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  • Jeremiah


Updated: Apr 8









River Steaming.—Arrival at Widdin—Jew.—Comfortless Khan.—Wretched appearance of Widdin.—Hussein Pasha.—M. Petronievitch.—Steam Balloon.

River steaming is, according to my notions, the best of all sorts of locomotion. Steam at sea makes you sick, and the voyage is generally over before you have gained your sea legs and your land appetite. In mail or stage you have no sickness and see the country, but you are squeezed sideways by helpless corpulence, and in front cooped into uneasiness by two pairs of egotistical knees and toes. As for locomotives, tunnels, cuts, and viaducts—this is not travelling to see the country, but arrival without seeing it. This eighth wonder of the world, so admirably adapted for business, is the despair of picturesque tourists, as well as post-horse, chaise, and gig letters. Our cathedral towns, instead of being distinguished from afar by their cloud-capt towers, are only recognizable at their respective stations by the pyramids of gooseberry tarts and ham sandwiches being at one place at the lower, and at another at the upper, end of an apartment marked "refreshment room." Now in river steaming you walk the deck, if the weather and the scenery be good; if the reverse, you lounge below; read, write, or play; and then the meals are arranged with Germanic ingenuity for killing time and the digestive organs.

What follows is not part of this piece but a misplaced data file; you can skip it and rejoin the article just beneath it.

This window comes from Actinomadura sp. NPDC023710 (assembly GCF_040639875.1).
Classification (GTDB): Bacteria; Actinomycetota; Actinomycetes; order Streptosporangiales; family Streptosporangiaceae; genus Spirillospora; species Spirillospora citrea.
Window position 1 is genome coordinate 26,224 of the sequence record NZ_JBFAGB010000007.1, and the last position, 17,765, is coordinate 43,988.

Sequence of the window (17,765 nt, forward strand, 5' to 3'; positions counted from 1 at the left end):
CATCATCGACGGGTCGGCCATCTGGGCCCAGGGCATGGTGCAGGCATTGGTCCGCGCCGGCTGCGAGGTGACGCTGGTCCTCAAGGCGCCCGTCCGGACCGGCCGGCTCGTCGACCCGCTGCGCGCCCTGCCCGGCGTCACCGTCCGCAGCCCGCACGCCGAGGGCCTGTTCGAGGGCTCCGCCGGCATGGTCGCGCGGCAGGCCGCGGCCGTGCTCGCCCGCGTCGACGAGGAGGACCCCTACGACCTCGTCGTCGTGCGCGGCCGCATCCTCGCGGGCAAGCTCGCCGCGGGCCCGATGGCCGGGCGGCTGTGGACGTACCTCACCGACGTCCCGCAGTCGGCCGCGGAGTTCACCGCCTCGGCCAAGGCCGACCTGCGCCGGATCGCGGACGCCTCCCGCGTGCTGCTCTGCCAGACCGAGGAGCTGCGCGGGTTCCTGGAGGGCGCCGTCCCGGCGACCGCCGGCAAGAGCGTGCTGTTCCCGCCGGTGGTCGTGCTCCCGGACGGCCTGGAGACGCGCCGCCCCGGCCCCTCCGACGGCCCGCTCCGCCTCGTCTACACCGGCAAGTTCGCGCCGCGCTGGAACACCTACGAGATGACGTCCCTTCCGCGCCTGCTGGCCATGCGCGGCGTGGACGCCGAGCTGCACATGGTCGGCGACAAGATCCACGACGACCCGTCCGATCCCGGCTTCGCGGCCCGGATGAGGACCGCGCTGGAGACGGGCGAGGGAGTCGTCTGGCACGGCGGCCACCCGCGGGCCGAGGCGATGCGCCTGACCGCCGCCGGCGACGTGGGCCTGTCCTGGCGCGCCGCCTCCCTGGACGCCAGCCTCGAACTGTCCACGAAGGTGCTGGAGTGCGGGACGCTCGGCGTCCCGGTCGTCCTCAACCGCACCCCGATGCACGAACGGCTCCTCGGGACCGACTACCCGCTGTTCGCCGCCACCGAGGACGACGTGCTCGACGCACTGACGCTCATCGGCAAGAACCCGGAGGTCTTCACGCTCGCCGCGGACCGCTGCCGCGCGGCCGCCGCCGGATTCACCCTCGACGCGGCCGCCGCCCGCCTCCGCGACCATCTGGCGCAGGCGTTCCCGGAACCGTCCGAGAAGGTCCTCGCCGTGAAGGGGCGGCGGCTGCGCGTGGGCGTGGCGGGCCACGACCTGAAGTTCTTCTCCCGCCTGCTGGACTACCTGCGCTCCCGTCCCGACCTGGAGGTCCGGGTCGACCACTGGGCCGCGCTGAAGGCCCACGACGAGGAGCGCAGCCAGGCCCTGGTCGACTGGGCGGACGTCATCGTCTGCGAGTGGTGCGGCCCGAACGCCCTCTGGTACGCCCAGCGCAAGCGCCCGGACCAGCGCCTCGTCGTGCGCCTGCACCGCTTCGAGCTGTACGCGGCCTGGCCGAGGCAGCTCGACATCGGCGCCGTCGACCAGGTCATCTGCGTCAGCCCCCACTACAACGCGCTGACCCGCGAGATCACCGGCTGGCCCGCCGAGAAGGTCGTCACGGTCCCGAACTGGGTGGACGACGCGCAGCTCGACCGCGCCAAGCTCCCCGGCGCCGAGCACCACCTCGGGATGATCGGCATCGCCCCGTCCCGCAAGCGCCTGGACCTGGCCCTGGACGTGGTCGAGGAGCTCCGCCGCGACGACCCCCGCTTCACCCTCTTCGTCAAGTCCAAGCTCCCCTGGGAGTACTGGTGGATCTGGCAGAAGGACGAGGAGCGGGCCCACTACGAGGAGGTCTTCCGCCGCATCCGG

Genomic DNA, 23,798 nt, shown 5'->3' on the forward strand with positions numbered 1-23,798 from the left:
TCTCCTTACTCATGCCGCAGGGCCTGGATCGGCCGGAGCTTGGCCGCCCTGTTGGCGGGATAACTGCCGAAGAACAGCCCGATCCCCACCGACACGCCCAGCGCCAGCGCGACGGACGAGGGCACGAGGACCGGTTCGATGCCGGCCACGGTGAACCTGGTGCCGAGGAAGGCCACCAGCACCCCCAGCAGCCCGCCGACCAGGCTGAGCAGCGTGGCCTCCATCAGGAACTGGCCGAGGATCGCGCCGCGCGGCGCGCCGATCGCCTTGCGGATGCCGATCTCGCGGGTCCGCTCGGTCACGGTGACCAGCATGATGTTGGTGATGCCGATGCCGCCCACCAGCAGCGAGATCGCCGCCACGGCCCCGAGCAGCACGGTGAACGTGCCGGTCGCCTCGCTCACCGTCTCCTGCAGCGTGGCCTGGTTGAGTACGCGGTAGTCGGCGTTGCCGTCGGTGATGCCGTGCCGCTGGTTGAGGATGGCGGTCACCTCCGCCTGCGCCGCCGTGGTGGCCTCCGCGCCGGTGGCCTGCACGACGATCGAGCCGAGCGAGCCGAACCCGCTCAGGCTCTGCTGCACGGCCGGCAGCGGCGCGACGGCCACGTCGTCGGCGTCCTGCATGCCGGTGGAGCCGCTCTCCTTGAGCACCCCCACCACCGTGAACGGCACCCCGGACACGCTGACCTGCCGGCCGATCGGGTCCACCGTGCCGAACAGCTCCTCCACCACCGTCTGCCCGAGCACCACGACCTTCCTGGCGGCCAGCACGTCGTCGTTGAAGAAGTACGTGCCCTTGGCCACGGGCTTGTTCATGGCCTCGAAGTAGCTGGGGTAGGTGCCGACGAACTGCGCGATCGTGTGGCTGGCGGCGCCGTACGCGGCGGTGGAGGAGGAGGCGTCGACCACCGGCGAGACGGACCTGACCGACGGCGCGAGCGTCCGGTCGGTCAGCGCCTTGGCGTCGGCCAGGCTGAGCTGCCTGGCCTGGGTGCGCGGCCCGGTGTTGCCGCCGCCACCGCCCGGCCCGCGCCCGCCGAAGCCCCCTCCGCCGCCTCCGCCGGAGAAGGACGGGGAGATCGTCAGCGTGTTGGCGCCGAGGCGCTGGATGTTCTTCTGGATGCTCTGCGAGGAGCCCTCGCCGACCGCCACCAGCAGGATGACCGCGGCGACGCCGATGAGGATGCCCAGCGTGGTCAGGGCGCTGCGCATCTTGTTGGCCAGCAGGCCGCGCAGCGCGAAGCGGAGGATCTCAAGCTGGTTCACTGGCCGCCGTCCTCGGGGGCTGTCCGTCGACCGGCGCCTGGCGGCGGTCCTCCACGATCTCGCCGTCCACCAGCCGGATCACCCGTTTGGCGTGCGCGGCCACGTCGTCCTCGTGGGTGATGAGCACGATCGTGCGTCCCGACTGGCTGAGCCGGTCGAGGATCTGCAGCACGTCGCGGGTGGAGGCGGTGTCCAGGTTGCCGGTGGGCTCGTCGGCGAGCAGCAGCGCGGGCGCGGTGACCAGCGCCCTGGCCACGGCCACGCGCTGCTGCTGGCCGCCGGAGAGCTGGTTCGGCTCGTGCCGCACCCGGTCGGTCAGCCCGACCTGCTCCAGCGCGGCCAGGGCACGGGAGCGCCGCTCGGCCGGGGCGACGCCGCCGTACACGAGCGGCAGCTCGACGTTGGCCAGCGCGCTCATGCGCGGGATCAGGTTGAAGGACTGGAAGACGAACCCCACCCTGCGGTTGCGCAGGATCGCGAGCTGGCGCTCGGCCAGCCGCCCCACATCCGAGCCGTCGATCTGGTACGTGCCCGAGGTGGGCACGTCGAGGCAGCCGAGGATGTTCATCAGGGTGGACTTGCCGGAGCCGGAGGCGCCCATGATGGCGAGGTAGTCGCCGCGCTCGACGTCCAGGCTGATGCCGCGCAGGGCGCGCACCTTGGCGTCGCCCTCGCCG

On the second day the boat arrived at Widdin, and the agent of the steam packet company, an old Jew, came on board. I stepped across the plank and accompanied him to a large white house opposite the landing-place. On entering, I saw a group of Israel's children in the midst of a deadly combat of sale and purchase, bawling at the top of their voices in most villainous Castilian; all were filthy and shabbily dressed. The agent having mentioned who I was to the group, a broad-lipped young man with a German mütze surmounting his oriental costume, stepped forward with a confident air, and in a thick guttural voice addressed me in an unknown tongue. I looked about for an answer, when the agent told me in Turkish that he spoke English.

Jew. "You English gentleman, sir, and not know English."